I raise this next issue because I need clarification on it. Growing up white and privileged in the south, my life is a constant process of unlearning deeply seated racist ideologies that were inculcated by my community. Thus, me offering up this concern is a way for me to continue that unlearning process.

Anyway, another thought I had when reading this chapter that I hesitate to put out in cyberspace concerns the role of essentializing in cultural rhetorics and social history.
I am defining essentializing as a specific kind of overgeneralization that assumes the existence of some kind of inner “essence” shared by a group that is in reality diverse. Do the authors in this collection essentialize by claiming an essence of African American rhetorics practiced by African Americans? Do they, in other words, use essentialism as methodology? If so, can we think of essentializing as a useful methodology and rhetorical strategy in the development of culture identity and cultural rhetorics?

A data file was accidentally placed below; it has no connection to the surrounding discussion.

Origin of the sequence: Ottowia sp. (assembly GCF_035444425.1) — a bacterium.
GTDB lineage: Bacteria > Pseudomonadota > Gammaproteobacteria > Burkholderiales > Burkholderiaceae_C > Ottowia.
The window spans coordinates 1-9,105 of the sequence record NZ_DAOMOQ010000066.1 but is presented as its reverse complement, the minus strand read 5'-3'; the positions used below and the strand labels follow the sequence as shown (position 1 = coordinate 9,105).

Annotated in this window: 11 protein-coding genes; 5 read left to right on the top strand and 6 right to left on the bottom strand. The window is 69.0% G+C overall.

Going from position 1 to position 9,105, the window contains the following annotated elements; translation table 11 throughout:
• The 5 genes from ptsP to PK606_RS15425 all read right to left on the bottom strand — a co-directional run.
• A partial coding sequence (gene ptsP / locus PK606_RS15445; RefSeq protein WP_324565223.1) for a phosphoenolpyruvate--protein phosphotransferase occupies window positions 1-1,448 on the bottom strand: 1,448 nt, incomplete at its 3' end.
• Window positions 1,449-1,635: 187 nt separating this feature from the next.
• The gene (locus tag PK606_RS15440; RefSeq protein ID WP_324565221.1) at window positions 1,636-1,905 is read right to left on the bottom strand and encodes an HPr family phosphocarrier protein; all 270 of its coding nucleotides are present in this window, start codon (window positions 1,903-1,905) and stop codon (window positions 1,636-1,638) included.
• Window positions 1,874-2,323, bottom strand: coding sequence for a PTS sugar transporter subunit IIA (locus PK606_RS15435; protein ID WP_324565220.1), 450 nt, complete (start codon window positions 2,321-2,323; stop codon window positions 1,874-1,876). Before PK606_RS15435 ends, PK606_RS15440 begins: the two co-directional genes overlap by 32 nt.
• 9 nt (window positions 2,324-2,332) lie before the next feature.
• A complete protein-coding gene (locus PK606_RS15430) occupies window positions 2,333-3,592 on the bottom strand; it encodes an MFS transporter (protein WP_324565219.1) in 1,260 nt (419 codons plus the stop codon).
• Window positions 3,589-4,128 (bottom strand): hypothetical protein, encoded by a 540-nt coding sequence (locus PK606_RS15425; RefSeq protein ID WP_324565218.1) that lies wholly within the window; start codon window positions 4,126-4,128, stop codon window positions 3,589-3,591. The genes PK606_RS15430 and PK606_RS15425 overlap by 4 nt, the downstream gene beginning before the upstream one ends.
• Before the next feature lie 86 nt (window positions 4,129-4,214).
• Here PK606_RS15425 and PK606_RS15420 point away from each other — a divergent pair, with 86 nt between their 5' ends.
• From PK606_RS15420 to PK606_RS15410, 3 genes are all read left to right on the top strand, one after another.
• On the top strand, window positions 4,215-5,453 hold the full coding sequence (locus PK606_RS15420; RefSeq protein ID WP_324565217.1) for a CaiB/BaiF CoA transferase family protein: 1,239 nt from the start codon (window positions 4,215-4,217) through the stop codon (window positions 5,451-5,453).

Nunley’s article raises the issue of essentializing that is pertinent here. Nunley writes, “too often the slightest assertion of a distinctive African American identity and knowledge is met with a vogue statment that elides as much about the discourse of race and gender as it reveals: you are essentializing” (237). I am very curious about the notion of essentializing because from Nunley’s position, it seems that by my asking about essentializing, I am thinking of it in a negative term, which could be labled by some as me voicing a privileged, critically unreflective position. I think what I am trying to get at is if essentialzing can be appropriated as a useful methodology. Or is what Nunley trying to get at is that my using the term “essentializing” is inherently racist. Perhaps, essentializing is the wrong term for the generalizations I see occuring in this chapter, which I see are necessary and useful for identifying African American Rhetoric(s). I am confused by all of this…